Some of you may be asking “Aimee, if you are a professional photographer, why do you sometimes do shoots for free?” That is a terrific question, and one I am more than happy to answer.   To start simply, as a photographer, if I get a new piece of equipment, such as a lens, or if I need to practice some technical elements like speed lights, or flash photography, I don’t want to be learning as I conduct a shoot with a high paying client.

Secondly, being a model or a photographer essentially means that you own your own business. You become your brand, and you need to build your portfolio and learn how to market yourself to get jobs.

A strong portfolio entails having several pictures showcasing your best work and range of abilities. Often it takes months or sometimes years to build a good portfolio. This is because you may have to do about 100 shoots before you find even 10 useable portfolio images and portfolios must always be up to date and continually evolving.

One of the problematic elements of building a portfolio can be the cost. In the past this could stop an artist dead in their tracks if they did not have the financial backing to build their portfolio by hiring expensive professionals who could provide the necessary pictures. If you are constantly paying for a high cost model or photographer this can surely cause you to reach deep in to your pockets.

However, being the problem solvers that we artists are, things have changed. We can rely on communities of collaboration and TFP shoots to allow us to continually improve, evolve and produce new work.

TFP shoots have become a slightly controversial issue over the last few years, but I believe, that if done correctly, TFP shoots can be one of the most useful tools for both, models, photographers and MUA’s alike.

The best place to find people who could be interested in collaborating is to join groups of entertainers, or photographers. For example, as a photographer, if I am looking to update my portfolio but am lacking the funds to hire a professional model, I often look to groups of actors, performers, or models online. I then post a general request for people who may be willing to collaborate for a TFP shoot and from there, I work with those who respond and try to find the best fit that mutually benefits both parties.

One thing I never do, is scan the internet for professional models and then request that they work with me for free. This is wrong. They are professionals and if I directly request their services I need to pay them. Their work, much like mine, is valuable and they must be compensated accordingly.

However, I also want to be clear that I don’t work with just anyone. Usually, I try to find other experienced artists who are also updating their portfolio, and we can help each other, and mutually benefit. I would never agree to do a TFP shoot for anyone of the general public, for a magazine, or weddings. I strongly believe that artists need to be paid for this kind of work and our skills have become largely under valued when people agree to do this kind of work for free.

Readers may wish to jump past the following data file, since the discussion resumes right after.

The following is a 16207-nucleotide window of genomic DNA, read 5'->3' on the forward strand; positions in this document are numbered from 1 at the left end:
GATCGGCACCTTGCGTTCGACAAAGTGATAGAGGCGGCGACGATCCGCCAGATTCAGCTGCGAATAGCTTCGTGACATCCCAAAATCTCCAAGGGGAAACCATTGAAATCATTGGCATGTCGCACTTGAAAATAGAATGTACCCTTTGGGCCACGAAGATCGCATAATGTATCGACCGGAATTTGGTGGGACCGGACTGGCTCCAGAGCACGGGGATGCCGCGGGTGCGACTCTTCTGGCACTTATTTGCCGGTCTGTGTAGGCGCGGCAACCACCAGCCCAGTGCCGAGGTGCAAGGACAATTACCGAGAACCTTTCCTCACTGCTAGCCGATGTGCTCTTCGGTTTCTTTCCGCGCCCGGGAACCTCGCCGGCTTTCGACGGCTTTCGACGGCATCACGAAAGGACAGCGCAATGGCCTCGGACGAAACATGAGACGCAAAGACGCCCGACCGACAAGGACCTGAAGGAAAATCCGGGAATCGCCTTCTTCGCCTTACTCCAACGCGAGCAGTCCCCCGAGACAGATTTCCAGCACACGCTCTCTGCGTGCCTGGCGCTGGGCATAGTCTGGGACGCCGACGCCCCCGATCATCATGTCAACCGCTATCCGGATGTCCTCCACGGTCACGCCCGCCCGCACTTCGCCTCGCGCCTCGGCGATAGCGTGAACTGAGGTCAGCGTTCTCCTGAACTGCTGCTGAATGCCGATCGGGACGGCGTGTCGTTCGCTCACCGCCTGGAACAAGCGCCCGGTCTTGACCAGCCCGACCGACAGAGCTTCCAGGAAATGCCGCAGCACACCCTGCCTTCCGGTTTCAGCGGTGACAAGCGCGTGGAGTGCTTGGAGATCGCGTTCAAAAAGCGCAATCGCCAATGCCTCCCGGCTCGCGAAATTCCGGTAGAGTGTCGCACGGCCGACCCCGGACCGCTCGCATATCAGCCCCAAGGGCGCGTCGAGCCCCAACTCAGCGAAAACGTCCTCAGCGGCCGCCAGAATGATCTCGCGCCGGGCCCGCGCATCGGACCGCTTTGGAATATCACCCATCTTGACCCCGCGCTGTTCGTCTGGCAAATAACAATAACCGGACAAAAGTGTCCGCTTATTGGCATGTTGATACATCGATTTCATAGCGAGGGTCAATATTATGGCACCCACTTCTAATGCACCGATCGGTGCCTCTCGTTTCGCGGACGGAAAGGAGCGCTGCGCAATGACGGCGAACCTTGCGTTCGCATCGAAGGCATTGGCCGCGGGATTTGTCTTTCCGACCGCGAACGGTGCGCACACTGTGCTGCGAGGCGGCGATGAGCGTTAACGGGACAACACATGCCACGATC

Now, some of you may be asking ‘What is a TFP shoot?’ Well, a TFP shoot is an agreement between a model and a photographer where the model poses for the photographer and the photographer provides them with a specified number of edited photos. Usually the general rule for an unpaid shoot is that photographers watermark their images, and request that any photos that appear online are linked to their websites or business pages. Likewise, the model or MUA will also be linked in any photos the photographer publishes online. I hope to have another post up in the future detailing more about the common agreements between the parties.

Some people may be wondering what the benefits of TFP shoots are. For me, there are a couple of paramount reasons aside from being able to save a few bucks and gain the increased exposure. I get to constantly be working on my craft. Trying new things practicing, and constantly developing your work is so crucial for success.

However, the most important element, for me, is the relationships that I establish. Meeting like-minded people, and having fun while I develop my skills is the best feeling. Second, to the joy I find in working with like-minded supportive people, it really helps in business. Time and time again the relationships I have developed doing TFP shoots have brought me more business than any other means.

There will always be some controversy surrounding TFP shoots, but I believe this industry is not a zero sum game. We can work together, and there are enough pieces of the pie out there for us all.  In my mind collaborative shoots, if done correctly, are some of the best ways to develop as an artist and as a business.

Feel free to share your thoughts and ideas below, I love to hear what your thoughts on TFP shoots are.

And until next time, may the wind be at your back, the sun upon your face, and the wings of destiny to carry you aloft to dance with the stars